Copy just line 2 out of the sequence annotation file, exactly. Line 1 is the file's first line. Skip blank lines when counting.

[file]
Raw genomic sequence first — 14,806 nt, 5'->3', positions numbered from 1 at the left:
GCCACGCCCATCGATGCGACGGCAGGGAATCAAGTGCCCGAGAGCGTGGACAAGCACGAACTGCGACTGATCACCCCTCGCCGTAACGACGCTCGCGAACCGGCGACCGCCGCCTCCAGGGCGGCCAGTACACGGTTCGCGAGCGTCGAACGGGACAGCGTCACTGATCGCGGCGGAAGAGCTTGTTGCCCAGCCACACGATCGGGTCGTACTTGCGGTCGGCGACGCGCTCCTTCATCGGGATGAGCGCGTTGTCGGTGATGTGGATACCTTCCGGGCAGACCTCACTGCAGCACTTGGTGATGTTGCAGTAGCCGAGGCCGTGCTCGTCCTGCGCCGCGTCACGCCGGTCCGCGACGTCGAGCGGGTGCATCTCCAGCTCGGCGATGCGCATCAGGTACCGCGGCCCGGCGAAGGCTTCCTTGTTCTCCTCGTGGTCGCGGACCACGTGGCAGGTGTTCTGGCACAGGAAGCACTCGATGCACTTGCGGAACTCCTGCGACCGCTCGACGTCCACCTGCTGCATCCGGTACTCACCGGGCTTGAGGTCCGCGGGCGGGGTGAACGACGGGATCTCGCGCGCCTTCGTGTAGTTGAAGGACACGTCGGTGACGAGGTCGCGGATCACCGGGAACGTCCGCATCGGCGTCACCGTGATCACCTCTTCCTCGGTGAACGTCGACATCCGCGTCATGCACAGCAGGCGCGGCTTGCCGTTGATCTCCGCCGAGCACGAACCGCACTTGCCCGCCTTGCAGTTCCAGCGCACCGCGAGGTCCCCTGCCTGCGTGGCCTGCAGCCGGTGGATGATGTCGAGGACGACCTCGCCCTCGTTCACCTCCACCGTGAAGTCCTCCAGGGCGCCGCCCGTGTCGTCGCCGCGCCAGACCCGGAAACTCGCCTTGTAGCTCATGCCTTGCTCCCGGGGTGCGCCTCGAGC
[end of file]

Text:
GCCACGCCCATCGATGCGACGGCAGGGAATCAAGTGCCCGAGAGCGTGGACAAGCACGAACTGCGACTGATCACCCCTCGCCGTAACGACGCTCGCGAACCGGCGACCGCCGCCTCCAGGGCGGCCAGTACACGGTTCGCGAGCGTCGAACGGGACAGCGTCACTGATCGCGGCGGAAGAGCTTGTTGCCCAGCCACACGATCGGGTCGTACTTGCGGTCGGCGACGCGCTCCTTCATCGGGATGAGCGCGTTGTCGGTGATGTGGATACCTTCCGGGCAGACCTCACTGCAGCACTTGGTGATGTTGCAGTAGCCGAGGCCGTGCTCGTCCTGCGCCGCGTCACGCCGGTCCGCGACGTCGAGCGGGTGCATCTCCAGCTCGGCGATGCGCATCAGGTACCGCGGCCCGGCGAAGGCTTCCTTGTTCTCCTCGTGGTCGCGGACCACGTGGCAGGTGTTCTGGCACAGGAAGCACTCGATGCACTTGCGGAACTCCTGCGACCGCTCGACGTCCACCTGCTGCATCCGGTACTCACCGGGCTTGAGGTCCGCGGGCGGGGTGAACGACGGGATCTCGCGCGCCTTCGTGTAGTTGAAGGACACGTCGGTGACGAGGTCGCGGATCACCGGGAACGTCCGCATCGGCGTCACCGTGATCACCTCTTCCTCGGTGAACGTCGACATCCGCGTCATGCACAGCAGGCGCGGCTTGCCGTTGATCTCCGCCGAGCACGAACCGCACTTGCCCGCCTTGCAGTTCCAGCGCACCGCGAGGTCCCCTGCCTGCGTGGCCTGCAGCCGGTGGATGATGTCGAGGACGACCTCGCCCTCGTTCACCTCCACCGTGAAGTCCTCCAGGGCGCCGCCCGTGTCGTCGCCGCGCCAGACCCGGAAACTCGCCTTGTAGCTCATGCCTTGCTCCCGGGGTGCGCCTCGAGC